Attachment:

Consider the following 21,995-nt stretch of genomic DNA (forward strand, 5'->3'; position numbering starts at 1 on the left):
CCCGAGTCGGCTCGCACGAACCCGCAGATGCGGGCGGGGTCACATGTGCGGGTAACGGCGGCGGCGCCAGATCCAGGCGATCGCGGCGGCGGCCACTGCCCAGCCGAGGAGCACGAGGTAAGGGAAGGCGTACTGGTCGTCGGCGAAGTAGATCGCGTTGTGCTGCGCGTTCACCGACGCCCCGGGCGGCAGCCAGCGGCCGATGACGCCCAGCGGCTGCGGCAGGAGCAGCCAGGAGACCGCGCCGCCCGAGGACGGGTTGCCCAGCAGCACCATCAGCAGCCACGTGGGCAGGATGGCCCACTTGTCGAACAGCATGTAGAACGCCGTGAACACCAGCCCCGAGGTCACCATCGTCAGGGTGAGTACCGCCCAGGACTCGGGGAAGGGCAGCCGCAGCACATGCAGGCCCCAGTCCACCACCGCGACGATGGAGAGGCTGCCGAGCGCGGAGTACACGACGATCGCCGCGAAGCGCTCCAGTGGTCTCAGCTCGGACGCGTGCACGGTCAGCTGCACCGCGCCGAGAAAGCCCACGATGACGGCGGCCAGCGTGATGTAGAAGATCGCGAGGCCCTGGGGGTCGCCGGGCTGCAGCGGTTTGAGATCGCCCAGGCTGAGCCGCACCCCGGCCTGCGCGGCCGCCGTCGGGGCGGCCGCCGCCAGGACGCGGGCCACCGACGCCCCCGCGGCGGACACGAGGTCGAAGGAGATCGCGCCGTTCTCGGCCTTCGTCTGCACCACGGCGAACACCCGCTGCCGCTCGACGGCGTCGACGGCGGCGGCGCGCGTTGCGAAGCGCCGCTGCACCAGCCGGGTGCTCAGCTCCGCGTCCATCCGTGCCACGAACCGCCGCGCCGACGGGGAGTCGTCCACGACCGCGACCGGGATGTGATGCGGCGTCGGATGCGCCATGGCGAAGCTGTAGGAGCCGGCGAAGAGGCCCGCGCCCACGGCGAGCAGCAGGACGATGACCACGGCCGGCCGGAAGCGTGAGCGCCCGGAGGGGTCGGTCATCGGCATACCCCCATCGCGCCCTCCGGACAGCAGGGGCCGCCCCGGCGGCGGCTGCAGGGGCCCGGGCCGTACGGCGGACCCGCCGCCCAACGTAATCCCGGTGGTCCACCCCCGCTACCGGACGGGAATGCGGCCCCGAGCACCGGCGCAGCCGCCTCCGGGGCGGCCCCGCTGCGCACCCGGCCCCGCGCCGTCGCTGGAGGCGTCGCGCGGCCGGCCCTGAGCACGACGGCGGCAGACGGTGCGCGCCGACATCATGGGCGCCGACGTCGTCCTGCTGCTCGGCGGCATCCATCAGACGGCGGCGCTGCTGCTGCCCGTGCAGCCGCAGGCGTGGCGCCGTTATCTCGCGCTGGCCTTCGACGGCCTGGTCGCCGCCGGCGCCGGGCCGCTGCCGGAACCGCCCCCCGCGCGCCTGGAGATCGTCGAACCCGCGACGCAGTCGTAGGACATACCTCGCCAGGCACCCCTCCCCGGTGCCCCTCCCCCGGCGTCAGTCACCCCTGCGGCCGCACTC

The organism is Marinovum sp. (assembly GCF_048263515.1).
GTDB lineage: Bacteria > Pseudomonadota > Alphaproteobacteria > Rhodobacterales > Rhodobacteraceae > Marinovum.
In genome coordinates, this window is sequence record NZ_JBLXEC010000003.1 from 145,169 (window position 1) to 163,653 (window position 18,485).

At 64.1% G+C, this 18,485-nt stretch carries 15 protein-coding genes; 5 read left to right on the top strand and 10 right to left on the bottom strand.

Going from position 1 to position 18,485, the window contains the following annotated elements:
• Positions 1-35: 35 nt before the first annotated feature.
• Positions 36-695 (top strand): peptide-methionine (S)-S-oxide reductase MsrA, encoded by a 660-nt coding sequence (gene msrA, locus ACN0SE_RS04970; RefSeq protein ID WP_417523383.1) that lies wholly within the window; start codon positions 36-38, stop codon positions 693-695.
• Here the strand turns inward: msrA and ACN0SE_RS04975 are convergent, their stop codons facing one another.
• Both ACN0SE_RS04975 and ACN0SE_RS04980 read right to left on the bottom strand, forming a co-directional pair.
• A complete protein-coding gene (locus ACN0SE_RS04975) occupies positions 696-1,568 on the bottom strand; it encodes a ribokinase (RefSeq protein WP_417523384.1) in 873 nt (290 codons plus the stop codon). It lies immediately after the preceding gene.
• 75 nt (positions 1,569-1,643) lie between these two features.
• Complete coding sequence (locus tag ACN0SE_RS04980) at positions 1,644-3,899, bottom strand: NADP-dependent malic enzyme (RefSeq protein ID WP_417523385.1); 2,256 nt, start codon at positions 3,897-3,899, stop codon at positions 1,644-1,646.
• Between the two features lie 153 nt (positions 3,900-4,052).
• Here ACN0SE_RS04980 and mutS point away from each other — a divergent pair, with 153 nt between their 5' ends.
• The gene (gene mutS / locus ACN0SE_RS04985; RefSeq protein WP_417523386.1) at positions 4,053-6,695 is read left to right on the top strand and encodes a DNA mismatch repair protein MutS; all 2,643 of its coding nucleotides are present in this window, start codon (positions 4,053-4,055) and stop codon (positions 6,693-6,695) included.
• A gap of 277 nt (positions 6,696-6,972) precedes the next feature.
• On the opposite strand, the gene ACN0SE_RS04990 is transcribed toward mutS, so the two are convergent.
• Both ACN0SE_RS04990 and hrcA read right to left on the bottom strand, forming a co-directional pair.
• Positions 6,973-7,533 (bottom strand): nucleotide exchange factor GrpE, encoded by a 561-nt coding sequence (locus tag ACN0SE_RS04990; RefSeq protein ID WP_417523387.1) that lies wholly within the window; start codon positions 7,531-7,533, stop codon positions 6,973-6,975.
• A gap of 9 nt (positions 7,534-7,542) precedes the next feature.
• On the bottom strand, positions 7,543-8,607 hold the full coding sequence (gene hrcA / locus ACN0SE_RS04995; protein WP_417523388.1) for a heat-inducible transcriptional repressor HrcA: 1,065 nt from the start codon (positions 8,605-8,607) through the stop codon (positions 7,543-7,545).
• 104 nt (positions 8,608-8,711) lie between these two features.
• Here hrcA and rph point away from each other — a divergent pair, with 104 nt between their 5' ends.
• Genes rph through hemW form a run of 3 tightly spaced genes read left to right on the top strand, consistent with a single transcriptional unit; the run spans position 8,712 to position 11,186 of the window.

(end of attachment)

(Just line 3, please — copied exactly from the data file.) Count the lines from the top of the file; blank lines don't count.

The organism is Marinovum sp. (assembly GCF_048263515.1).